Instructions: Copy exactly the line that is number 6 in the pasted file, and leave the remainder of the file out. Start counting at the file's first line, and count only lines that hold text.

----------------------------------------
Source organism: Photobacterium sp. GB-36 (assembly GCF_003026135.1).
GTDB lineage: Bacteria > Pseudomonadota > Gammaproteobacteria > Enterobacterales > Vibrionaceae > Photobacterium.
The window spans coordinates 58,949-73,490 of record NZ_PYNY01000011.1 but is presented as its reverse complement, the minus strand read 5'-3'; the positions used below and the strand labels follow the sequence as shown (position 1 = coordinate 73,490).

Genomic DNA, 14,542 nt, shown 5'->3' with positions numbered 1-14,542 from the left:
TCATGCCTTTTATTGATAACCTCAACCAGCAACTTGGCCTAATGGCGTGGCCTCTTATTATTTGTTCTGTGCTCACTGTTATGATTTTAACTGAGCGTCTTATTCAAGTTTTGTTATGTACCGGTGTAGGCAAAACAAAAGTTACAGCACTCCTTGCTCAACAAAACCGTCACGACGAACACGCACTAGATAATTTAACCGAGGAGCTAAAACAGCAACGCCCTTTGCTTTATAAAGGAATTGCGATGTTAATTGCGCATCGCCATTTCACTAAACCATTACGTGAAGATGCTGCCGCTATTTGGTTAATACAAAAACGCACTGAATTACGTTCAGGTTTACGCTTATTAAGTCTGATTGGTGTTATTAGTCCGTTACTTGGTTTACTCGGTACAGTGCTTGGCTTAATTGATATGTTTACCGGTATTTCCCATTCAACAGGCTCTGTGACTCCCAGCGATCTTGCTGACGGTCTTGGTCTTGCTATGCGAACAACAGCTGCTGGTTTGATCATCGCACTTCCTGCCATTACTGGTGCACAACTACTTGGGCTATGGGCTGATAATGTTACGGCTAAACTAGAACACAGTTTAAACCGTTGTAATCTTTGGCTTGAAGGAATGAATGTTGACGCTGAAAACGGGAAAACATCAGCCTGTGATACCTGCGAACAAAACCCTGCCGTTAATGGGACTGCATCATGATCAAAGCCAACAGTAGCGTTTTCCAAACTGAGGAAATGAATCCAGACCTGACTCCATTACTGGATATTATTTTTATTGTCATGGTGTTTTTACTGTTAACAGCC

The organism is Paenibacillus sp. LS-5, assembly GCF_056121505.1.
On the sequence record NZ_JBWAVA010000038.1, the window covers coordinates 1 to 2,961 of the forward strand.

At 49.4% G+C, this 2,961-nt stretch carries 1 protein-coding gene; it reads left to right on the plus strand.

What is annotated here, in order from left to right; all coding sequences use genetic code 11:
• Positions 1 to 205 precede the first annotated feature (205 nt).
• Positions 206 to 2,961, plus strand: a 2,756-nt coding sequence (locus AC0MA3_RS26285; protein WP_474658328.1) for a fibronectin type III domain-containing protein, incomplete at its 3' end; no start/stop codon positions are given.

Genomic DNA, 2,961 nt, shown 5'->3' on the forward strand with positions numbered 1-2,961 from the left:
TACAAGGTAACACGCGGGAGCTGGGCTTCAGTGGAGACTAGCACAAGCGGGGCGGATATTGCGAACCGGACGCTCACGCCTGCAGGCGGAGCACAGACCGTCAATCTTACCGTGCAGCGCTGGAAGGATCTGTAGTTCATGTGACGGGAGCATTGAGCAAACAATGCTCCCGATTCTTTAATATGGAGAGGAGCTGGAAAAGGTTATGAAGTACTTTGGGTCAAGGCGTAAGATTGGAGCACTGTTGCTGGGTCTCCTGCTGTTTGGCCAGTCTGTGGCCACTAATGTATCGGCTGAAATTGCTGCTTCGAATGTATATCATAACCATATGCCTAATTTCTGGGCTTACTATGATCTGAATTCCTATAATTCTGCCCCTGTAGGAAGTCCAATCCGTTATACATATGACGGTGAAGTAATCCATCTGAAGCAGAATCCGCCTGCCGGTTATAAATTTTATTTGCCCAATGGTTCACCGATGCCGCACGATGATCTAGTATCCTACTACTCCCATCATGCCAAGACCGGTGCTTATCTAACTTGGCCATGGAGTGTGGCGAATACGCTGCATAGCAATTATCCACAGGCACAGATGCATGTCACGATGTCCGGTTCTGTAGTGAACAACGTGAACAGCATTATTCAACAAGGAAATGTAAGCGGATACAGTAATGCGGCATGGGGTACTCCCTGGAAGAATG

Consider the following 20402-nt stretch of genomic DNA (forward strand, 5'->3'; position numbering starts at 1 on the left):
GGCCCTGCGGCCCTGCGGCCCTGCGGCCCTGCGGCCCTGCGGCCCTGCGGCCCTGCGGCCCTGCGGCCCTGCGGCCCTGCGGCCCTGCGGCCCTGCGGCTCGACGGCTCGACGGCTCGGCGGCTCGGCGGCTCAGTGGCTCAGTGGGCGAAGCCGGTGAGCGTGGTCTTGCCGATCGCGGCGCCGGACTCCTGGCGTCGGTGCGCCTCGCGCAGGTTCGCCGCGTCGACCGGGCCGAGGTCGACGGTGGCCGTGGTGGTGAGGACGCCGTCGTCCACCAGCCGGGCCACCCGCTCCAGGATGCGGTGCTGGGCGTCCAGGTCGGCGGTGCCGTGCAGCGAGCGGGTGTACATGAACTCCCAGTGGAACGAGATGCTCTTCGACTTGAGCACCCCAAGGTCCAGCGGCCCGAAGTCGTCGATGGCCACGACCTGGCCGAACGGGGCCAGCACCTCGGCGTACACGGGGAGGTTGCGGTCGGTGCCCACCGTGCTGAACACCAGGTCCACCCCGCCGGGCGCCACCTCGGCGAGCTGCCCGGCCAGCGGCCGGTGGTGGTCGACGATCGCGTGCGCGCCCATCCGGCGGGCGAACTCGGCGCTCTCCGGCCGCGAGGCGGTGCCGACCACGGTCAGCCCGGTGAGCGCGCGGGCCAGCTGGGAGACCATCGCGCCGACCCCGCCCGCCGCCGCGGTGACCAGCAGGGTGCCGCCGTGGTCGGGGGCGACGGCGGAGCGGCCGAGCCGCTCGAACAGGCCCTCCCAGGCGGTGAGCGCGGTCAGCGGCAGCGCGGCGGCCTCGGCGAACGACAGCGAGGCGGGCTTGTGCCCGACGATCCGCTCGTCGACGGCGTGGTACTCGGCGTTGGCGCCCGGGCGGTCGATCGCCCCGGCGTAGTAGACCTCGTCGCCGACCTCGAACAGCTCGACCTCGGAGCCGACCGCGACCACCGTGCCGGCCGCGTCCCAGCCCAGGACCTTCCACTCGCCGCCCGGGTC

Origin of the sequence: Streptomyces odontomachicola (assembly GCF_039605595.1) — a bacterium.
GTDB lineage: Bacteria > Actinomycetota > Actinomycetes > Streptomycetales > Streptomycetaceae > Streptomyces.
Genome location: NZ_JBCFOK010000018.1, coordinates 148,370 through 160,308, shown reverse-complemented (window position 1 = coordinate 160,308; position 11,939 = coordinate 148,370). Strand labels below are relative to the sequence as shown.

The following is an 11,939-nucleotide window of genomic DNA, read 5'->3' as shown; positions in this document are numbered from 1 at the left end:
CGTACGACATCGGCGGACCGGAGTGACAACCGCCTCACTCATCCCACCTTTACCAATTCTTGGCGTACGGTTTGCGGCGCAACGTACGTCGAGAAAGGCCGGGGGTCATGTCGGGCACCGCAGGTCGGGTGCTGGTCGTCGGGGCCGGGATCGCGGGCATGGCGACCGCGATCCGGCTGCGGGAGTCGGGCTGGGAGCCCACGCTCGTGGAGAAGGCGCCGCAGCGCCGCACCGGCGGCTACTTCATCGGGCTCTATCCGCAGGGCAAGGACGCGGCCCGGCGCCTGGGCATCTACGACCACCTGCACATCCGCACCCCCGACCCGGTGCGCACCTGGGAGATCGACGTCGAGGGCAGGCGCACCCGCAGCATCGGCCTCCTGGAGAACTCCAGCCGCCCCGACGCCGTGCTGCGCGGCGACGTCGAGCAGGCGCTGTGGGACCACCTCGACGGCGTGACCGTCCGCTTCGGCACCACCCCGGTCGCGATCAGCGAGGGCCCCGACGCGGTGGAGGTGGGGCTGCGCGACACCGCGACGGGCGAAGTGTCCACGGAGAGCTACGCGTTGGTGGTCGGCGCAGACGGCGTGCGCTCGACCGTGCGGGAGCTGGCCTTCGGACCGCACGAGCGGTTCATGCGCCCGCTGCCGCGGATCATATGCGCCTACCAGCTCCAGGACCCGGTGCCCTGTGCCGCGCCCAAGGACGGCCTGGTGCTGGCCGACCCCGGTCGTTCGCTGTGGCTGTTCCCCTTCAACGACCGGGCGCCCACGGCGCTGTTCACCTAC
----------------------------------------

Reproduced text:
The organism is Paenibacillus sp. LS-5, assembly GCF_056121505.1.